Newton struggled with injuries during his last few years in Carolina, but his track record was still impressive: he appeared in 125 regular season and seven playoff contests as a Panther, and completed 2,505 of 4,204 passing attempts (59.6%) for 30,862 yards, 192 touchdowns and 115 interceptions. Furthermore, he carried the football 997 times for 5,064 yards and 60 more scores. Despite his success, however, the organization decided to part ways with its long-time starting quarterback in 2020 — opening the door for him to join the Patriots.

What did his 2020 season look like? After ending back-to-back seasons on injured reserve and playing just two games in 2019, the Panthers gave Newton’s camp permission to find a trade partner in the offseason. When none was found, they parted ways with their franchise quarterback of the previous nine years to save $19.1 million in salary cap space. The former league MVP, meanwhile, entered the open market — and it took more than three months before he found a new team and signed his next contract.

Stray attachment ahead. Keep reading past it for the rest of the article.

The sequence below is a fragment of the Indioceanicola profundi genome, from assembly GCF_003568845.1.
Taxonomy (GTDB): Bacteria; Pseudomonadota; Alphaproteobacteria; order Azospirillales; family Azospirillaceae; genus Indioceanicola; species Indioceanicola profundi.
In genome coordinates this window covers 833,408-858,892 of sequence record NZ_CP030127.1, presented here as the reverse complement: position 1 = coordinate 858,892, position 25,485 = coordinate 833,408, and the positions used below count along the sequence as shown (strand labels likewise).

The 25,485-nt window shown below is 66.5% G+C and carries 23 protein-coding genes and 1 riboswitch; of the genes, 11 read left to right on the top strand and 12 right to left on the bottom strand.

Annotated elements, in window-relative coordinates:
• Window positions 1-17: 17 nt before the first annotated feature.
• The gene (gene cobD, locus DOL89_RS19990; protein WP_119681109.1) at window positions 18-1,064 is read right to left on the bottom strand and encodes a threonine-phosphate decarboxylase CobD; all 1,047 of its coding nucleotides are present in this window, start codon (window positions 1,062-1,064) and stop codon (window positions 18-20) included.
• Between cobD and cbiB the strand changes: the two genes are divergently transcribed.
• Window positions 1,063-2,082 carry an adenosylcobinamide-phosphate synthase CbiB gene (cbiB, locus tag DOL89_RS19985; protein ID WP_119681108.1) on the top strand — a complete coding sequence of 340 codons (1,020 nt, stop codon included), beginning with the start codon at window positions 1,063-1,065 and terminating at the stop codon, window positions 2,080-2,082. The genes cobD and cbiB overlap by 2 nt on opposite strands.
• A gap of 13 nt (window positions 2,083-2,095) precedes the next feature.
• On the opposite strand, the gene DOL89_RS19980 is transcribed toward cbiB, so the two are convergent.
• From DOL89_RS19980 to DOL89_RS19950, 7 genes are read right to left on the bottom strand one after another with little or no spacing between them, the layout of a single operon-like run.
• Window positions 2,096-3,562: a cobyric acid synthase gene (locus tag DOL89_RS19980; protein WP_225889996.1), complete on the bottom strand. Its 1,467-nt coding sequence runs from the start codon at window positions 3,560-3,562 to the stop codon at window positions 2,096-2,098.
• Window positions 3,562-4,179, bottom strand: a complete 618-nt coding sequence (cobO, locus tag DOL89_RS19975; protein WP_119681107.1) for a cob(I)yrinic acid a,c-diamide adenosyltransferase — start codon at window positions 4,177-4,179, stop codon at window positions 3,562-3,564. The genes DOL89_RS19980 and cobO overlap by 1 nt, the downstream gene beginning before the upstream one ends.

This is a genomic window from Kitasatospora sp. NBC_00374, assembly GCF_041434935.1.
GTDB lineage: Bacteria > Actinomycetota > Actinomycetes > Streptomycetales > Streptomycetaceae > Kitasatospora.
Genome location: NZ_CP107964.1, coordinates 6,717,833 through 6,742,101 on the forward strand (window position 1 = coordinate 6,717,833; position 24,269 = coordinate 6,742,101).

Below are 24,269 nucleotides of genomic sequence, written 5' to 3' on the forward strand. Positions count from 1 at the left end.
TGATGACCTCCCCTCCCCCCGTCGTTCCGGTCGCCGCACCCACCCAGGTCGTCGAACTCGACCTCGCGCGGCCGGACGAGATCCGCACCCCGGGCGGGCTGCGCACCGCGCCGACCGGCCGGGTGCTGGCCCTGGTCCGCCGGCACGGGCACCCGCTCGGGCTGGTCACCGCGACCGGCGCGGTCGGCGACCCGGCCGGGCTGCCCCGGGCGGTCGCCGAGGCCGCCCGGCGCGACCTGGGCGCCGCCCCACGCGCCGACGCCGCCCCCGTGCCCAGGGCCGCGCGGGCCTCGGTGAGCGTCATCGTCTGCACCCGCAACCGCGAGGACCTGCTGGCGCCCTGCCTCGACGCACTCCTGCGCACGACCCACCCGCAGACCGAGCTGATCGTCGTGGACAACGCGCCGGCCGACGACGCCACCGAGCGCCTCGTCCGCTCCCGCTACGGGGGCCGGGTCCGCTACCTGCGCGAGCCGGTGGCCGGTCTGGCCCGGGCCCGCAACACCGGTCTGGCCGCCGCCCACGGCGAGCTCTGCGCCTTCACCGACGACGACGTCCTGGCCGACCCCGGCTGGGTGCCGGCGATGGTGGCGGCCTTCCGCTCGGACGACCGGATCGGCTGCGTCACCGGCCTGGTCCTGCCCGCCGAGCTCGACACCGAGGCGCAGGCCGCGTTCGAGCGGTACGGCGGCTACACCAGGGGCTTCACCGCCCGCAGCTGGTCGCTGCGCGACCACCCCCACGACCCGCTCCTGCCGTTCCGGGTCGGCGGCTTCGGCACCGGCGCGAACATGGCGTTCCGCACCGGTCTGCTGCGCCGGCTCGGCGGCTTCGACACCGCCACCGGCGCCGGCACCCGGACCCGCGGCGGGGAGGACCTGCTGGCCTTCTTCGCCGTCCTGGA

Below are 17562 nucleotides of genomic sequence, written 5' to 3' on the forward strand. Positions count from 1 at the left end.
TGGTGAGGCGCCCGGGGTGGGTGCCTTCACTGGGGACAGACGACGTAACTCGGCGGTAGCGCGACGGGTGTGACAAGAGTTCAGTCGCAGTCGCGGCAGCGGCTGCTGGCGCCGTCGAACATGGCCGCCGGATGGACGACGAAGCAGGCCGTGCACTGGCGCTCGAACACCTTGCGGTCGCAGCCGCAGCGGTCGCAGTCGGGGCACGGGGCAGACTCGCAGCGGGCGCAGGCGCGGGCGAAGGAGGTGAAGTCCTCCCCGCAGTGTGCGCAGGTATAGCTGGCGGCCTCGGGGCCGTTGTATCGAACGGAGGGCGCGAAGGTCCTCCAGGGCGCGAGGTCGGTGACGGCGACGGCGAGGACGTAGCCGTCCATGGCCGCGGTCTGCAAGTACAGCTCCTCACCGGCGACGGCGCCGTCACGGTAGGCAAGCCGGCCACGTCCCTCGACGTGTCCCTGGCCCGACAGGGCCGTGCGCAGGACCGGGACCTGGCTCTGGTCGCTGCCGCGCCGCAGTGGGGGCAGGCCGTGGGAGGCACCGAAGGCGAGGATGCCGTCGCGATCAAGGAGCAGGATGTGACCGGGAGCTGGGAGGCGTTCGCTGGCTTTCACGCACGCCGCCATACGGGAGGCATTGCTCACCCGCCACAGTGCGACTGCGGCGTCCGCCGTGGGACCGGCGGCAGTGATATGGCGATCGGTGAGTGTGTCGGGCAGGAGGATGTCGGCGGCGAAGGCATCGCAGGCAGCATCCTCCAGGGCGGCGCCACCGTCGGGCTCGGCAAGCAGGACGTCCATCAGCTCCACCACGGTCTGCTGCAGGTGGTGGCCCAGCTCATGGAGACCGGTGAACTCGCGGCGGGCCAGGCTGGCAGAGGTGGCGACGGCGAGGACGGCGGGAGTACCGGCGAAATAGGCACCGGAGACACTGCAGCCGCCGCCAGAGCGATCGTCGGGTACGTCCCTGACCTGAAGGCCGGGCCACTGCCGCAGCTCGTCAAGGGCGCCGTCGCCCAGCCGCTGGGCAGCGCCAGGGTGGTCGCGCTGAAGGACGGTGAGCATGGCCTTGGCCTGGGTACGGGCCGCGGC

In early July, however, Newton agreed to a one-year contract with the Patriots to compete for their vacant starting quarterback position. Going against second-year man Jarrett Stidham and veteran journeyman Brian Hoyer, Newton established himself as the frontrunner rather early in training camp before eventually being named New England’s QB1 ahead of the regular season opener versus the Miami Dolphins — a game that saw Newton play some encouraging football as a dual-threat quarterback.

While the veteran looked good early on during his first season as a Patriot, his 2020 campaign took a turn for the worse in early October: Newton became the first member of the team to be sent to the new Reserve/Covid-19 list when he tested positive for the Coronavirus ahead of a road game versus the Kansas City Chiefs. He only missed one contest after his diagnosis, but failed to carry his early-season momentum into the next few games and never quite returned to the same levels of play he showed between Weeks 1 and 3.